It's worth exploring the Open Flexure github page if you want to experiment with different tube lengths. Our version -- http://partsandcrafts.org/pi_microscope/optics_modified_partsandcrafts.stl -- is modified so as to have a shorter tube length and to remove some extraneous elements that are designed to interface with the rest of the OpenFlexure build.
We don't know right now! The lenses that we are using are specified to have a tube length of 160mm. The microscope stand is much smaller than that, so the OpenFlexure tube file is designed to fit an additional lens to correct for this shorter distance. More detail about this, as well as other magnification and resolution issues is available here --
By shortening the tube length we are decreasing the amount of magnification we're getting out of the objective, but maybe this decrease in quality is worth the additional ease-of-use. The OpenFlexure project has you place an additional lens in the tube to correct for the shortened length. This method seems to work, but we've actually had perfectly good success using an even shorter tube then the one they use without any kind of corrective lens at all. More experimentation with tube lengths and lenses will help us find an ideal combination.
We found this tube length through trial and error experimentation, so don't have an explanation as to why it works well, but the initial results are somewhat promising so it's a good starting point for further experimentation.
Adding an additional quality lens to the project increases the cost by about $25, which isn't an enormous amount, but is enough of a price increase that I'd rather consider it an optional upgrade if the performance with the shorter tube and no lens is adequate.
Even so, this is a big area of open questions for the project and we would love insight into the following:
We based our designs for the 3D printed tube and camera holder on the OpenFlexure designs. The OpenFlexure project provides a wonderful set of well-documented OpenSCAD files that generate all of the pieces of the project for 3D printing. We modified these OpenSCAD files to produce our 3D models in the following ways:
The 2 OpenSCAD files that we used are "optics.scad" and "picamera_2_cover.scad" We modified them in a very haphazard "make changes and see what happens" way, so these modified versions aren't the best, but they are doing the job for now. Our modified versions are labelled "modified" and the changes are somewhat documented in the .scad files.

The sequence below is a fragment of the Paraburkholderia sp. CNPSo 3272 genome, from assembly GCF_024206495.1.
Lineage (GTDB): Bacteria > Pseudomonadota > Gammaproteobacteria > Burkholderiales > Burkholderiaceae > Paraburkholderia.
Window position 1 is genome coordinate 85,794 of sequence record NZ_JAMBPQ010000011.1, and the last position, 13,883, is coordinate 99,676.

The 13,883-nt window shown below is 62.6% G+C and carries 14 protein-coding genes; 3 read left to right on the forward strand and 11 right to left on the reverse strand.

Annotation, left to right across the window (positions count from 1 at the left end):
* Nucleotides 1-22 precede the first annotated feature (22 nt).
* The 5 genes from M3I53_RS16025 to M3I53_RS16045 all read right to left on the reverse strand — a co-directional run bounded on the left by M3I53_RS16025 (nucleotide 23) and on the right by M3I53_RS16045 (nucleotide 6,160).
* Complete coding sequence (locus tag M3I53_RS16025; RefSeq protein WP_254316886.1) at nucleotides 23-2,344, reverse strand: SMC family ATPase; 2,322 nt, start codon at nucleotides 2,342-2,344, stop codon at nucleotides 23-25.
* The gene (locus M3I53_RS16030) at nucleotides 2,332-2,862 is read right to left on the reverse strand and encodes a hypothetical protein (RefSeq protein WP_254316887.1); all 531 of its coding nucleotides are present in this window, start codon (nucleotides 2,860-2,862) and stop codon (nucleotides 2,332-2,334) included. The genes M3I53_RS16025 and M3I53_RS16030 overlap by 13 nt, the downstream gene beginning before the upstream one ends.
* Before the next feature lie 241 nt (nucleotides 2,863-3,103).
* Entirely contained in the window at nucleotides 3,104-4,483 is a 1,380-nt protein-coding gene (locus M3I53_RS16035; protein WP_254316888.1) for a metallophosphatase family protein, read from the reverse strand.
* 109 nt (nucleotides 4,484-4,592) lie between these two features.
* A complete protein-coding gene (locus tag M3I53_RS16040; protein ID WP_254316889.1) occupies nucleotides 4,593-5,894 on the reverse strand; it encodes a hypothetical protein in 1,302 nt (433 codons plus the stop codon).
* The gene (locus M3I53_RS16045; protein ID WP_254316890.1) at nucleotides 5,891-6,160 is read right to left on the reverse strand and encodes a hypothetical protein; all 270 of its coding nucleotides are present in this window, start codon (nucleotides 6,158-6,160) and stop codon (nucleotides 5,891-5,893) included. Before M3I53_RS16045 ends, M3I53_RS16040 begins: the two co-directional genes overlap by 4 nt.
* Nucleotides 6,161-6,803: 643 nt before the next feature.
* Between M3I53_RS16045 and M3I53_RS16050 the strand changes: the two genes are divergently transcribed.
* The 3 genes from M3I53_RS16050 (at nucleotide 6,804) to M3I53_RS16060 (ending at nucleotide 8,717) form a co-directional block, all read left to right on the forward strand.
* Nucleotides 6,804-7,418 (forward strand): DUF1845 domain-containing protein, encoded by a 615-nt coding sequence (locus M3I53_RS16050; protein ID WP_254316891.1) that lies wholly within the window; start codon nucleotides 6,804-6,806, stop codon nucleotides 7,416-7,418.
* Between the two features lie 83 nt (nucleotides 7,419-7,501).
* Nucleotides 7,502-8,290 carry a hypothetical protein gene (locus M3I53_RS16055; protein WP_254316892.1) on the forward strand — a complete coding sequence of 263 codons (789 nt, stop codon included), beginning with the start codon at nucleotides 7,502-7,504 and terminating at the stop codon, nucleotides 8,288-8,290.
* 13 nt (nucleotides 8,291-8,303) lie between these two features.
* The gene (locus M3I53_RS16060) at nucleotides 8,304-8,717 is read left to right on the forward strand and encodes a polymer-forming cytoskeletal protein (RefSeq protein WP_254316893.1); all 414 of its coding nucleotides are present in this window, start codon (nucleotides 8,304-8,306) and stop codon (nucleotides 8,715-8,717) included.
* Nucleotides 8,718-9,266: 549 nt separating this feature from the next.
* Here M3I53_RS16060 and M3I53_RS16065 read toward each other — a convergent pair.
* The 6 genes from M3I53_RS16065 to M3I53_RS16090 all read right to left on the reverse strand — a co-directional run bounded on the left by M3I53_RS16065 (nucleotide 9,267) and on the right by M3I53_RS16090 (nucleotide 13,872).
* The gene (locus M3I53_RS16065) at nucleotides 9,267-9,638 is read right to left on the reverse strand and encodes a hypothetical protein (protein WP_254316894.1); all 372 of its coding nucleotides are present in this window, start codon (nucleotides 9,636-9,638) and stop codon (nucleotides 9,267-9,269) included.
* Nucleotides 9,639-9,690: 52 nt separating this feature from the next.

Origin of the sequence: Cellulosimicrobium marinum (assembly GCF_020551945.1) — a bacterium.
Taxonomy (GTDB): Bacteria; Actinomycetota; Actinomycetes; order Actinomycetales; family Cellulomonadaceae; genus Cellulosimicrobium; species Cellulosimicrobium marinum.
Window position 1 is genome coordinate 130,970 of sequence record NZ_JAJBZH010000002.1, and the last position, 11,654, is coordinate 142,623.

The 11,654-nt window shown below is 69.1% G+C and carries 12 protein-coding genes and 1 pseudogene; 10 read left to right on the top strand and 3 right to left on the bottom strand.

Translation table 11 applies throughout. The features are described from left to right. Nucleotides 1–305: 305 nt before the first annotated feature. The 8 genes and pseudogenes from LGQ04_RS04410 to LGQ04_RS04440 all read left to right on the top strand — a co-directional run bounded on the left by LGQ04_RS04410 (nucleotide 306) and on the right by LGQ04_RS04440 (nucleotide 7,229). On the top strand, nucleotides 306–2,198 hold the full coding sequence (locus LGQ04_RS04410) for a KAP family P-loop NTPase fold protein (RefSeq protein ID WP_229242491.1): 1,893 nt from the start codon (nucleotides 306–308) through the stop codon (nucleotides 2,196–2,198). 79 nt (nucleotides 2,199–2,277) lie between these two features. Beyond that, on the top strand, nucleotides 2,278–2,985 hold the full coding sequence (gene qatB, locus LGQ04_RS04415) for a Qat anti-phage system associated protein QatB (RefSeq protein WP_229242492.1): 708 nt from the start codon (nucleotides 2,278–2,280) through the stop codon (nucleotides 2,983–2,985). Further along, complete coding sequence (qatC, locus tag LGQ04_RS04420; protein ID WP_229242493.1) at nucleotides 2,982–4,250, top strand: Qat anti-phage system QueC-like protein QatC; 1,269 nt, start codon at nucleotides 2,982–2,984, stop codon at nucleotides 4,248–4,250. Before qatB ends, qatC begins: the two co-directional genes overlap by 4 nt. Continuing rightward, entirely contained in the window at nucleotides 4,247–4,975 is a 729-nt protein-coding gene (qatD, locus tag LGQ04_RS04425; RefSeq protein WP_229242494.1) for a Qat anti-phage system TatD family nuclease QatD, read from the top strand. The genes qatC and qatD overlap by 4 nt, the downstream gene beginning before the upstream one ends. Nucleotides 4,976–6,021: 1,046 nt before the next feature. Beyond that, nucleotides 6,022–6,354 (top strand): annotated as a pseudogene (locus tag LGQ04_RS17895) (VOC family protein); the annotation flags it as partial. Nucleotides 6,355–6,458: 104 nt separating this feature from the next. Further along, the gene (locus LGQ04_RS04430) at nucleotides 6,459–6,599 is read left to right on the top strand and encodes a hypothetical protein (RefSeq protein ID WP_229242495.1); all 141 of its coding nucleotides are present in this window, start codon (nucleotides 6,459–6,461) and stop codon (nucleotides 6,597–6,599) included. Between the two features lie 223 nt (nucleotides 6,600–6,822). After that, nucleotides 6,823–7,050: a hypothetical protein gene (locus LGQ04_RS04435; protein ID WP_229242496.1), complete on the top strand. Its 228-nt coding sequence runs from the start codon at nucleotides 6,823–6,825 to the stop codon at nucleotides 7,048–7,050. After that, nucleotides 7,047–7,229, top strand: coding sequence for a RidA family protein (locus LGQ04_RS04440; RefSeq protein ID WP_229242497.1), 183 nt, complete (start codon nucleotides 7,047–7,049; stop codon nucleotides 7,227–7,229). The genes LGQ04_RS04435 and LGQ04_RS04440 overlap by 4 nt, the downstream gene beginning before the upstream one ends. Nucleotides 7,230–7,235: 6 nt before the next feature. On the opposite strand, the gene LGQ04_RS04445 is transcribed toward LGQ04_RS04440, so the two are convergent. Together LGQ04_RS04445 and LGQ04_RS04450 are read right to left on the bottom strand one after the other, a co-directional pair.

Because these files reference other files in the OpenFlexure openscad folder you should downlaod the whole zip file which contains all of the files including the ones we modified. This file also contains the 3d printable lens remover tool.
These OpenSCAD files can be used to generate 3D model files (.stl) for 3D printing. These files are here:
To attach the lens to the camera you need the 3D printed camera holder bottom, the 3D printed camera holder/tube adapter, the Raspberry Pi camera v2 itself, and the baseplate of your microscope stand.
In order to remove the stock lens from the Raspberry Pi camera, you will also need the 3D printed lens removal tool or a pair of pliers and a very steady hand.
The lens removal tool fits around the lens in the Raspberry Pi camera, and with a small amount of force you should be able to unscrew the lens and remove it, exposing the sensor. Once the sensor is exposed you need to be very careful not to get dust on it -- any dust on the sensor will show up on and mess up your pictures.
You will want your camera firmly attached to the baseplate of your microscope so that it doesn't move around at all when you adjust your sample or your focus. To do this we use 2 16mm M3 bolts to bolt the 3D printed camera holder bottom to the baseplate.
The Raspberry Pi camera has 4 holes drilled into the PCB that you can use for mounting it. We will use the two middle holes which should line up with the bolts in the camera holder bottom and baseplate. One side of the camera holder bottom has an angled edge and a wall cut out for the ribbon to come out of. Make sure that the slot for the ribbon in the camera is lined up with this side.